- The likelihood of finding cancer in healthy adults is extremely low (around 1%), based on studies using PET/CT for screening.
- Imaging without clear clinical indication is likely to identify harmless findings that lead to more tests, biopsy or unnecessary surgery.
Society of Nuclear Medicine and Molecular Imaging
Five Things Physicians and Patients Should QuestionDownload PDF
Don’t use PET/CT for cancer screening in healthy individuals.
Don’t perform routine annual stress testing after coronary artery revascularization.
- Routine annual stress testing in patients without symptoms does not usually change management.
- This practice may lead to unnecessary testing without any proven impact on patient management.
Don’t use nuclear medicine thyroid scans to evaluate thyroid nodules in patients with normal thyroid gland function.
- Nuclear medicine thyroid scanning does not conclusively determine whether thyroid nodules are benign or malignant.
- Cold nodules on thyroid scans will still require biopsy.
- Nuclear medicine thyroid scans are useful to evaluate the functional status of thyroid nodules in patients who are hyperthyroid.
Avoid using a computed tomography angiogram to diagnose pulmonary embolism in young women with a normal chest radiograph; consider a radionuclide lung study (“V/Q study”) instead.
- When the clinical question is whether or not pulmonary emboli are present, a V/Q study can provide the answer with lower overall radiation dose to the breast than can CTA, even when performed with a breast shield.
Don’t use PET imaging in the evaluation of patients with dementia unless the patient has been assessed by a specialist in this field.
- Without objective evidence of dementia, the potential benefit of PET is unlikely to justify the cost or radiation risk.
- Dementia subtypes have overlapping patterns in PET imaging. Clinical evaluation and imaging often provide additive information and should be assessed together to make a reliable diagnosis and to plan care.
- For β-amyloid PET imaging, it is not currently known what a positive PET result in a cognitively normal person means; this method is not established for an individual prediction.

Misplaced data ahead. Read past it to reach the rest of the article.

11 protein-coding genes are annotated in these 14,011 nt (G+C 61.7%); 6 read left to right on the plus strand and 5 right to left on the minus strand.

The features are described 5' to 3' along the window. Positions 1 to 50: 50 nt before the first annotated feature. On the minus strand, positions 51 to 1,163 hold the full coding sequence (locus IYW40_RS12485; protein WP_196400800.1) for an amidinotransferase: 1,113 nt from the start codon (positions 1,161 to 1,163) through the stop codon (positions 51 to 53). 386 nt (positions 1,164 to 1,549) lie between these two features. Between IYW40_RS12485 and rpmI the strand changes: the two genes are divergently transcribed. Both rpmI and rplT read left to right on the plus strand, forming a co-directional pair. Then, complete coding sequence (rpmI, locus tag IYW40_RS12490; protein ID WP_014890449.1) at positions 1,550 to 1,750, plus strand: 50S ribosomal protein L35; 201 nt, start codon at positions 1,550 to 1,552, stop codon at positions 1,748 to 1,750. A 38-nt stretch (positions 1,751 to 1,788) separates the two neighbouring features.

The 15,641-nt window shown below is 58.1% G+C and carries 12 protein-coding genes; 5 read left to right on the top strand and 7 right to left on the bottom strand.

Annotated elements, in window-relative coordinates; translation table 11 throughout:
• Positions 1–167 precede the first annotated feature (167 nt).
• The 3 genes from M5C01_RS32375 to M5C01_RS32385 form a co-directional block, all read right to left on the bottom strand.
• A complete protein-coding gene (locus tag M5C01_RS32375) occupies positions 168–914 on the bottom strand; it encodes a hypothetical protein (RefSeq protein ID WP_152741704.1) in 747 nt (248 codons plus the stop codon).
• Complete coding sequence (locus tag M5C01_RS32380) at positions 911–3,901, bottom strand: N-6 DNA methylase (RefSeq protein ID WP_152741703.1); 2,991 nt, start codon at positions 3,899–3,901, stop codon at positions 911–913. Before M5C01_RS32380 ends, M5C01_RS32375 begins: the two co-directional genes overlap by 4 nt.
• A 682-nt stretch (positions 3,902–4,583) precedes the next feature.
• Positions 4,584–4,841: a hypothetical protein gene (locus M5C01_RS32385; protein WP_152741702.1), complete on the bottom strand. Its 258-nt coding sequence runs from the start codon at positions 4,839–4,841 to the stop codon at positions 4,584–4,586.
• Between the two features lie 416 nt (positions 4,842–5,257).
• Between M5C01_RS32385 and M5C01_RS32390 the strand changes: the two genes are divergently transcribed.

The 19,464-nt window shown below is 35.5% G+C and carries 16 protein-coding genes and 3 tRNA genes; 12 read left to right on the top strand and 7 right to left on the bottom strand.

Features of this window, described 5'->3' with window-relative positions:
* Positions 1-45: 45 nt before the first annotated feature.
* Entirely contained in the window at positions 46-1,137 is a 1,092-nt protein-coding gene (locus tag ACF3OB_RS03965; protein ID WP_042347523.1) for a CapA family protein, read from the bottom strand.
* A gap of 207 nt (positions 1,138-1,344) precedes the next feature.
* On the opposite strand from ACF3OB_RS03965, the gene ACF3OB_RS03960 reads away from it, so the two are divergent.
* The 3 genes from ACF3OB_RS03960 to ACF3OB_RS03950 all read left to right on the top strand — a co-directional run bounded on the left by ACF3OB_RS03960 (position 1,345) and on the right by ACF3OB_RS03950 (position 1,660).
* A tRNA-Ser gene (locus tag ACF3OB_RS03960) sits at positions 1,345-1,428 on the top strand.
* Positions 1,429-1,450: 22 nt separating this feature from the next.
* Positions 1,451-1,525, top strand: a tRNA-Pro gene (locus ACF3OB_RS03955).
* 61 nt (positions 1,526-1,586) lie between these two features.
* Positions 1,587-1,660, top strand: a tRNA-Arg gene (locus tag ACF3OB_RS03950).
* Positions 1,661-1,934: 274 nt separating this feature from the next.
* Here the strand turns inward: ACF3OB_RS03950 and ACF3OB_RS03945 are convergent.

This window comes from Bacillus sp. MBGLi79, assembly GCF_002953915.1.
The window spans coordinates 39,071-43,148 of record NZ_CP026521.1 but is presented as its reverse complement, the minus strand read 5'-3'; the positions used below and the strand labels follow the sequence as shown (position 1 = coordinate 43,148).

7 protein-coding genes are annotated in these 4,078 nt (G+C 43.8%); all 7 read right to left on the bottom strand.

The Society of Nuclear Medicine and Molecular Imaging (SNMMI) is a nonprofit scientific and professional organization dedicated to the science, technology and practical application of nuclear medicine and molecular imaging, with the ultimate goal of improving human health. Founded in 1960, SNMMI represents more than 19,000 nuclear medicine and molecular imaging professionals worldwide.
For more information about nuclear medicine and molecular imaging, please visit SNMMI’s consumer website, www.discoverMI.org.
How this list was created: The president of the Society of Nuclear Medicine and Molecular Imaging (SNMMI) appointed a Steering Committee, led by the president-elect, to develop the “Top 5” list. This committee solicited input from five SNMMI clinical specialty councils (cardiovascular, brain, nuclear oncology, general nuclear medicine, pediatric) and our PET Center of Excellence. A task force made up of the Steering Committee and specialty council/center leadership convened, and its members also provided recommendations. The Steering Committee reviewed and ranked the submissions and presented the five highest-ranked statements to the SNMMI Board of Directors and House of Delegates.
SNMMI’s disclosure and conflict of interest policy can be obtained by contacting the organization (firstname.lastname@example.org).
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